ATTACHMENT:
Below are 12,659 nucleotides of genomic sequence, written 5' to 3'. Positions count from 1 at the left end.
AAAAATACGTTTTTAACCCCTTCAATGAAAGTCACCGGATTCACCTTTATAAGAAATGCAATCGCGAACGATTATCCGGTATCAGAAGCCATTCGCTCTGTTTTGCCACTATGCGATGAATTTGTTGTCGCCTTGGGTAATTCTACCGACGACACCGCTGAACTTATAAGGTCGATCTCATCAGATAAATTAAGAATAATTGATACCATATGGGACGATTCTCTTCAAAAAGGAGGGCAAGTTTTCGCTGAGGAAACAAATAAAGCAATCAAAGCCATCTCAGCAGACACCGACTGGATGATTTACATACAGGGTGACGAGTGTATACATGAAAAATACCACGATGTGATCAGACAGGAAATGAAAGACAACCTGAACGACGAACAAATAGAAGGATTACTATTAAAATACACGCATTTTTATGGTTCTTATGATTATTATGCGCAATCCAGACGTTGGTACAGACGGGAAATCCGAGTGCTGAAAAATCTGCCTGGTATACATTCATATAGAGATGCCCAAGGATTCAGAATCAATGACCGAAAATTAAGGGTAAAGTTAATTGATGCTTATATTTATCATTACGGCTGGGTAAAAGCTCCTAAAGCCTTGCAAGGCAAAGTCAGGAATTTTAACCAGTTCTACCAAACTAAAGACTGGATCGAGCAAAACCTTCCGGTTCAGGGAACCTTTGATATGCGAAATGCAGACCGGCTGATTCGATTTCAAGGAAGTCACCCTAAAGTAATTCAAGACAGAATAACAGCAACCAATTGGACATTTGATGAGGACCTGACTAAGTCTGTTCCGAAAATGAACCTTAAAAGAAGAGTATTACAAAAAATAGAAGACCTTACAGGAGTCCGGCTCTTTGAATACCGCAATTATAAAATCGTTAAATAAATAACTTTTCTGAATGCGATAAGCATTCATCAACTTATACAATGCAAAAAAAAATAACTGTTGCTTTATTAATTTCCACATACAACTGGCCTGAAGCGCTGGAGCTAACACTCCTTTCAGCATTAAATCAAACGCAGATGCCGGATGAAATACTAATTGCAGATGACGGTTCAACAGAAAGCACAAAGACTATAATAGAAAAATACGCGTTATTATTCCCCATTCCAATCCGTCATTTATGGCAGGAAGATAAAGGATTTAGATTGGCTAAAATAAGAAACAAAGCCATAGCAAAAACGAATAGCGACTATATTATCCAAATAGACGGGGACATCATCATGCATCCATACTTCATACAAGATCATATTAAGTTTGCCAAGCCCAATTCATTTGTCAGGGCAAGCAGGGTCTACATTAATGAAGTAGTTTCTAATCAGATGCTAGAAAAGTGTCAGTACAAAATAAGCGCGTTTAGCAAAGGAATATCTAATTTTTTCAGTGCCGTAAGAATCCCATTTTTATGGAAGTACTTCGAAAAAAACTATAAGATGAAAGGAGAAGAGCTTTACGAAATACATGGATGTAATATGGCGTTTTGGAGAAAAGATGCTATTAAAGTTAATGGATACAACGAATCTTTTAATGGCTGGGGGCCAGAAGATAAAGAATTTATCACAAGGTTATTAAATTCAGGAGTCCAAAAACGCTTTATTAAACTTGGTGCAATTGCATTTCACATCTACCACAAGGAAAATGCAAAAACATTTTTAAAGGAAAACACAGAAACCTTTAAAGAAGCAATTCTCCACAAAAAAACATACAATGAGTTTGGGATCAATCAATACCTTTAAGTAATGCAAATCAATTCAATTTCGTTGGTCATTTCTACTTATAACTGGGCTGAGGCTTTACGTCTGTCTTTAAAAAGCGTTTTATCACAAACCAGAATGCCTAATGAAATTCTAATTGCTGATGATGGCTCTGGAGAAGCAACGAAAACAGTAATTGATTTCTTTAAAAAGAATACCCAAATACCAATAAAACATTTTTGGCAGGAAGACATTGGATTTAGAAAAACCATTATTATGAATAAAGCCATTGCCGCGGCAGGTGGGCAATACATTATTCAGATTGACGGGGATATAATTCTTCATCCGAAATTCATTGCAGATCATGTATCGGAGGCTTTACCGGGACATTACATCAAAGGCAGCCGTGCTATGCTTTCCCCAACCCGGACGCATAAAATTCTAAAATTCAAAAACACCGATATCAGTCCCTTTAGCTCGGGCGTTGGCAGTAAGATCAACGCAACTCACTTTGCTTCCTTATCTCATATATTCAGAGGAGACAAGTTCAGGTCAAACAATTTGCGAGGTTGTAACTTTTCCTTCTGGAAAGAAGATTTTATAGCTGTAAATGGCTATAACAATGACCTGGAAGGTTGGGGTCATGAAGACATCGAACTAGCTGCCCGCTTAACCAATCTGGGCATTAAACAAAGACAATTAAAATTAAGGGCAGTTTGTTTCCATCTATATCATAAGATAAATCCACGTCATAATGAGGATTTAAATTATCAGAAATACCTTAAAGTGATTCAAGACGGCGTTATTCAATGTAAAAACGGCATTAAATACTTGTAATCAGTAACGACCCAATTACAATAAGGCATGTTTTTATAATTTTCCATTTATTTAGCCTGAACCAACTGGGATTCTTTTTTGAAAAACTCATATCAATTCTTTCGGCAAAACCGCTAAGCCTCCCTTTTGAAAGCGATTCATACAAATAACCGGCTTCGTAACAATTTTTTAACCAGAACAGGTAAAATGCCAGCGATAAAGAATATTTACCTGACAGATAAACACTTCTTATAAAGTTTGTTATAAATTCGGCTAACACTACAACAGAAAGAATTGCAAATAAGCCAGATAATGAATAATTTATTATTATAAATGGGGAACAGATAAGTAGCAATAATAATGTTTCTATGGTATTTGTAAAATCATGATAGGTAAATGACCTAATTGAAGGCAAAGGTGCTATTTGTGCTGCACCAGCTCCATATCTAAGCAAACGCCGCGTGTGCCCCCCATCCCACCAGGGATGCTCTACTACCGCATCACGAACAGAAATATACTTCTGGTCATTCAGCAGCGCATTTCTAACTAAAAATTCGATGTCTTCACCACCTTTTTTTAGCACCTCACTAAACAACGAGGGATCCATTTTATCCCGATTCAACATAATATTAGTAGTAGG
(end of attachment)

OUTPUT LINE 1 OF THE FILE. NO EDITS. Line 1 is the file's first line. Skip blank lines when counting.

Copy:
Below are 12,659 nucleotides of genomic sequence, written 5' to 3'. Positions count from 1 at the left end.